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It begins and ends at Notre Dame

It begins and ends at Notre Dame

Headmaster shares his journey to Spokane’s new Catholic high school

Dr. Matthew Powell, the first headmaster for a soon-to-open classical Catholic high school in Spokane, is a Notre Dame man from start to finish. A University of Notre Dame alumnus, he will now head the new high school named for Notre Dame – Our Lady.

Hired as the first headmaster of the Chesterton Academy of Notre Dame, to be established initially on the campus of the Cathedral of Our Lady of Lourdes, Powell’s career has taken him through many different educational and nonprofit positions that make him uniquely suited to  lead this foray into a different educational market for the diocese.

Notre Dame, South Bend, Ind.

As a freshman at the University of Notre Dame, Powell dreamed of becoming a lawyer, but, after attending a “meet your major” event, his life went in a radically different direction. Speaking with representatives from Notre Dame’s Program of Liberal Studies, he became “fascinated by the idea.” The program started as a "Great Books" program, in imitation of a similar program at the University of Chicago.

“I heard them describe the program: read the original works in their original form and discuss [them] to understand the framework of our culture by reading and learning from the thinkers who created that culture,” Powell said. In many ways, this different method of education was what he had expected from college. “I figured you go away to college and you would read Plato, Aristotle, Chaucer; it was just engaging with the original texts.”

“Seduced by this idea,” he said, “I joined up and was transformed by the Program of Liberal Studies at Notre Dame.”

Liberal Studies and similar programs — whether one calls them great book programs or classical education — exist as a ressourcement type of education. Like the ressourcement movement in Catholic theology leading up to the Second Vatican Council, or even the Renaissance before it, classical styles of education seek a return to original texts to rediscover the foundations of our culture and engage directly with the thought of our forebears.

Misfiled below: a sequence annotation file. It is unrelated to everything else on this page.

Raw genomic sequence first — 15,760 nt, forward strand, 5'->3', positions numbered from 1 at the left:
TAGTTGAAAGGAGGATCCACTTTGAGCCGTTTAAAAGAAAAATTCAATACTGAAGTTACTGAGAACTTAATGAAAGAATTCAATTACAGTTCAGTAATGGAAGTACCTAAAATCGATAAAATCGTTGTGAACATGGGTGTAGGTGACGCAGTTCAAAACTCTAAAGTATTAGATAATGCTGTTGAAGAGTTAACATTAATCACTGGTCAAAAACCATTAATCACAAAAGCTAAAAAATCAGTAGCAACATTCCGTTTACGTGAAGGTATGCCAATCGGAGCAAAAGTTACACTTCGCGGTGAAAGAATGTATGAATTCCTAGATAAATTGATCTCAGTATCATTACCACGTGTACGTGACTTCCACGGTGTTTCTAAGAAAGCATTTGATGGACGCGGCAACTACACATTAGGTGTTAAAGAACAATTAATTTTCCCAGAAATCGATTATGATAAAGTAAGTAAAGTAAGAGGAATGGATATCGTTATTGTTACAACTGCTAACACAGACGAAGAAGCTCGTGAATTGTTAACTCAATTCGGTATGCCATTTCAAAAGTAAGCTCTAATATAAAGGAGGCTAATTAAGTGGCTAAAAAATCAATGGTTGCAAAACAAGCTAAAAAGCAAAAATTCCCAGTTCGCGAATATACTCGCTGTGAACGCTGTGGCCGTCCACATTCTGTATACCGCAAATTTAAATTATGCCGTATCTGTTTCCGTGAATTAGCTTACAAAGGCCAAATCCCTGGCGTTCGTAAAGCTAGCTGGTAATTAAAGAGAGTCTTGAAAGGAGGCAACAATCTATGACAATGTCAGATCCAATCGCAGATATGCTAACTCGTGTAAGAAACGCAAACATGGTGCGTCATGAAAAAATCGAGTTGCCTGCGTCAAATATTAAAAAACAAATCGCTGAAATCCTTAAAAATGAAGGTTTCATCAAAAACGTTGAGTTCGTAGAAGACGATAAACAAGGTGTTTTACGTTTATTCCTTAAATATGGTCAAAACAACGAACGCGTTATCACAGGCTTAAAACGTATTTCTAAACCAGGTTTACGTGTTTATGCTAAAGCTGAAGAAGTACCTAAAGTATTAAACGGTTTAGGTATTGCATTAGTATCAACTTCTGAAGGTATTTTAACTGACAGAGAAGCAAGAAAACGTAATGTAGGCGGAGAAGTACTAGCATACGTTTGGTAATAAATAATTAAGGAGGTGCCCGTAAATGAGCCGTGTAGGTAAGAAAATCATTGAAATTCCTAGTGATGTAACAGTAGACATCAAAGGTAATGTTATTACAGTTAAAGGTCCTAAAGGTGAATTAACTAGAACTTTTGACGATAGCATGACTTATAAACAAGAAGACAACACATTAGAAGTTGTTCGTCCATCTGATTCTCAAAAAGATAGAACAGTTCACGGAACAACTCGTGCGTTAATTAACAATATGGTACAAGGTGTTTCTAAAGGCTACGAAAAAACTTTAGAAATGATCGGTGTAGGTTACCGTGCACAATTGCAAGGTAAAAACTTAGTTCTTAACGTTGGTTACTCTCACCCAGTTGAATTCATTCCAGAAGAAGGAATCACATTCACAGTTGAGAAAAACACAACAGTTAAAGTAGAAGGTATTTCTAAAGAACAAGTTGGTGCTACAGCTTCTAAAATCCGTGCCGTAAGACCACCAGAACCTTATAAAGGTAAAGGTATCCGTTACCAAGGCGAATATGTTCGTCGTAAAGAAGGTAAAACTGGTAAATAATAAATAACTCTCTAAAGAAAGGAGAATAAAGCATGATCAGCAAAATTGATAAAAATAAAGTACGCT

After graduating from Notre Dame, Powell went on to teach at a Catholic high school in Ohio while earning his teaching certificate. Following a desire to work with Native American teens from a reservation, he moved to Flagstaff, Arizona. There, he taught drama, literature, and history at a public high school. While at the school, he also worked with a program called Upward Bound. “It was a very specific program for kids off the reservation to help get them into college,” Powell said. He worked with students during the school year; while in the summer, the Native American students preparing for college would take a course on the campus of Northern Arizona University through Upward Bound to acclimate themselves to life on campus.

Return to school

Feeling his own educational journey was not complete, Powell began a doctorate in interdisciplinary studies at Marquette University. His research focused on the intersection of theology and literature, specifically, the presentation of spiritual ideas in the works of literature. He taught as an adjunct professor in Ohio, spending five years teaching at Walsh University as a theology professor and working in the honors program.

In 2012, while he was teaching at St. Joseph University in Philadelphia, Powell’s wife passed away. After his wife’s passing, he decided to move with his young son to Washington, D.C., to be near family. Powell started a job in nonprofit support and management. Reflecting on that time of tragic loss and change, Powell remarked, “God puts you on the path constantly to where you need to be.”

During his time in Washington, D.C., Powell’s work allowed him to grow in development, support, and management skills that are essential to running a nonprofit or a school. But after several years, he realized that work in an educational environment was still calling to him.